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Zaratornis stresemanni

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Taxonomy [top]

Kingdom Phylum Class Order Family
ANIMALIA CHORDATA AVES PASSERIFORMES COTINGIDAE

Scientific Name: Zaratornis stresemanni
Species Authority: Koepcke, 1964
Common Name(s):
English White-cheeked Cotinga
Synonym(s):
Ampelion stresemanni stresemanni Collar and Andrew (1988)
Ampelion stresemanni stresemanni Stotz et al. (1996)

Assessment Information [top]

Red List Category & Criteria: Vulnerable C2a(i) ver 3.1
Year Published: 2012
Date Assessed: 2012-05-01
Assessor(s): BirdLife International
Reviewer(s): Butchart, S. & Symes, A.
Contributor(s): Fjeldså, J., Servat, G., Valqui, T. & Angulo Pratolongo, F.
Facilitator/Compiler(s): Capper, D., Isherwood, I., Pilgrim, J., Pople, R., Sharpe, C J, Stuart, T., Symes, A., Khwaja, N.
Justification:
This species has a small population, which is severely fragmented and continuing to decline owing to loss and degradation of habitat. For these reasons, it is listed as Vulnerable.

Geographic Range [top]

Range Description: Zaratornis stresemanni is patchily distributed in the Cordillera Occidental of the Andes in Peru (La Libertad, Ancash, Lima and Ayacucho), with most records on the west slope. It has been observed at Tayabamba, La Libertad, in the Cordillera Central, where it may be resident, seasonal or vagrant. A recent observation at El Molino, also in La Libertad, suggests its range may be greater than previously thought (F. Angulo Pratolongo in litt. 2012). It is common north of Oyón, with an estimated 500 birds in this district (Fjeldså and Kessler 1996); in the Cordillera Huayhuash area (Maynard and Waterton 1998), and in the upper Santa Eulalia Valley, where it numbers upwards of 250 birds (Maynard and Waterton 1998, G. Servat in litt. 1999). It is also fairly common in parts of the río Cañete drainage, Lima (Fjeldså and Kessler 1996, Maynard and Waterton 1998, G. Servat in litt. 1999). In 1992, the population was estimated at c.3,000 individuals; actual numbers are probably between 1,500 and 6,000.

Countries:
Native:
Peru
Range Map: Click here to open the map viewer and explore range.

Population [top]

Population: The species is rare and local. A population size of 1,500-6,000 was estimated by Collar et al. (1992). This is roughly equivalent to 1,000-4,000 mature individuals.
Population Trend: Decreasing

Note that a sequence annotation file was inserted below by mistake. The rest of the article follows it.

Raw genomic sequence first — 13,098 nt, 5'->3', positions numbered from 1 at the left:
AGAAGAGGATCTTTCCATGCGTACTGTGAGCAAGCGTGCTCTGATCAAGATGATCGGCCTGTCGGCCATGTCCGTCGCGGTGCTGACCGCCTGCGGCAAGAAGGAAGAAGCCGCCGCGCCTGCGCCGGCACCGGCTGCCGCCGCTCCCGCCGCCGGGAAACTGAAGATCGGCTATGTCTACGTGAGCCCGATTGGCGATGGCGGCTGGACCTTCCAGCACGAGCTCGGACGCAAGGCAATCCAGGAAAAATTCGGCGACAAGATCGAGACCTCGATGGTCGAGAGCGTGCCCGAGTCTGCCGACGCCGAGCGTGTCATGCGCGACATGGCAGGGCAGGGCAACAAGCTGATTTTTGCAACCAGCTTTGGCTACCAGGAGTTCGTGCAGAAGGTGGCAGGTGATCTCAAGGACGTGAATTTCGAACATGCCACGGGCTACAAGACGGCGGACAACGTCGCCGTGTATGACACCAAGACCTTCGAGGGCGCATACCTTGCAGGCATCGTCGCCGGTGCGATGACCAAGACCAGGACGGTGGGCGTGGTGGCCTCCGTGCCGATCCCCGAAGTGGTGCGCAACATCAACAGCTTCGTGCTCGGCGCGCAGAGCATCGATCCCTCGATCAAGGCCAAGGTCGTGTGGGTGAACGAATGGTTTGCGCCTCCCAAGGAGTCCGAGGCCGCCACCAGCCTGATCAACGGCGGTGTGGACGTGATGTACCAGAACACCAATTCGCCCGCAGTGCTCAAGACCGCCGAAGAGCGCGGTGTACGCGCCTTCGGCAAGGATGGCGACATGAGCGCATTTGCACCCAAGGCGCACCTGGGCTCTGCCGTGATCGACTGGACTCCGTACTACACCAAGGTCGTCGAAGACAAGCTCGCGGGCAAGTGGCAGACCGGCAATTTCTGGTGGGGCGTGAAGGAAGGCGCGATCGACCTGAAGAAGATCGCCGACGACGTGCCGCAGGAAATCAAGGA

Habitat and Ecology [top]

Habitat and Ecology: It mainly inhabits Polylepis-Gynoxys woodland at elevations of 3,800-4,400 m (Clements and Shany 2001, Schulenberg et al. 2007), but, in the dry season (between August and November), occurs to 2,700 m in mixed woodland and casually to 2,000 m. These seasonal movements may mean it is only able to maintain high populations in valleys with a continuum of oligothermic to mesothermic forest (J. Fjeldså in litt. 1999, 2007). It apparently feeds primarily on two genera of mistletoe, for which it is the main seed-dispersal agent. Nest-building has been recorded in March, and nests with eggs and young have been found in May.

Systems: Terrestrial

Threats [top]

Major Threat(s): Uncontrolled fires and heavy grazing prevent Polylepis regeneration. Cutting for timber, firewood and charcoal is locally destructive, but could be sustained if regeneration were allowed (Fjeldså and Kessler 1996) The Pacific slope cloud forest which is occupied in the non-breeding season is threatened by grazing goats which prevent forest regeneration (J. Fjeldså in litt. 1999, 2007). Other factors may include the change from camelid to sheep-farming and cattle-farming, and the inadequacy of afforestation projects, in particular the use of exotic plants (Fjeldså and Kessler 1996).

Conservation Actions [top]

Conservation Actions: Conservation Actions Underway
There have been surveys of Polylepis and high-altitude habitats and conservation measures proposed (Fjeldså and Kessler 1996). The north of the species's range (but not Oyón) is mostly within Huascarán National Park, Ancash, but cutting continues, to supply the local furniture industry and firewood for a gold-mining camp (Frimer and Møller Nielsen 1989, Fjeldså and Kessler 1996). Pampa Galeras National Reserve, Ayacucho, protects a small population, but is poorly enforced (J. Fjeldså in litt. 1999, G. Servat in litt. 1999,J. Fjeldså in litt. 2007). Zarate Forest, Lima (a non-breeding site), has been recently gazetted as a reserved zone (T. Valqui in litt. 1999, F. Angulo Pratolongo in litt. 2012).

Conservation Actions Proposed
Determine its year-round distribution and population, and the extent of Polylepis in the central Cordillera Occidental (Fjeldså and Kessler 1996, G. Servat in litt. 1999). Implement the management plan for Huascarán (Frimer and Møller Nielsen 1989, Fjeldså and Kessler 1996). Protect Polylepis forests north of Oyón and in the Santa Eulalia Valley. Plant Polylepis in degraded areas. Plant buffer zones of firewood trees below Polylepis and supply coal for industry. Encourage local people to take leading roles in land-use management and restoration schemes (Fjeldså and Kessler 1996). Prevent over grazing by goats in the Pacific slope cloud forest non-breeding habitat (J. Fjeldså in litt. 1999, 2007).


Citation: BirdLife International 2012. Zaratornis stresemanni. The IUCN Red List of Threatened Species. Version 2014.2. <www.iucnredlist.org>. Downloaded on 16 September 2014.
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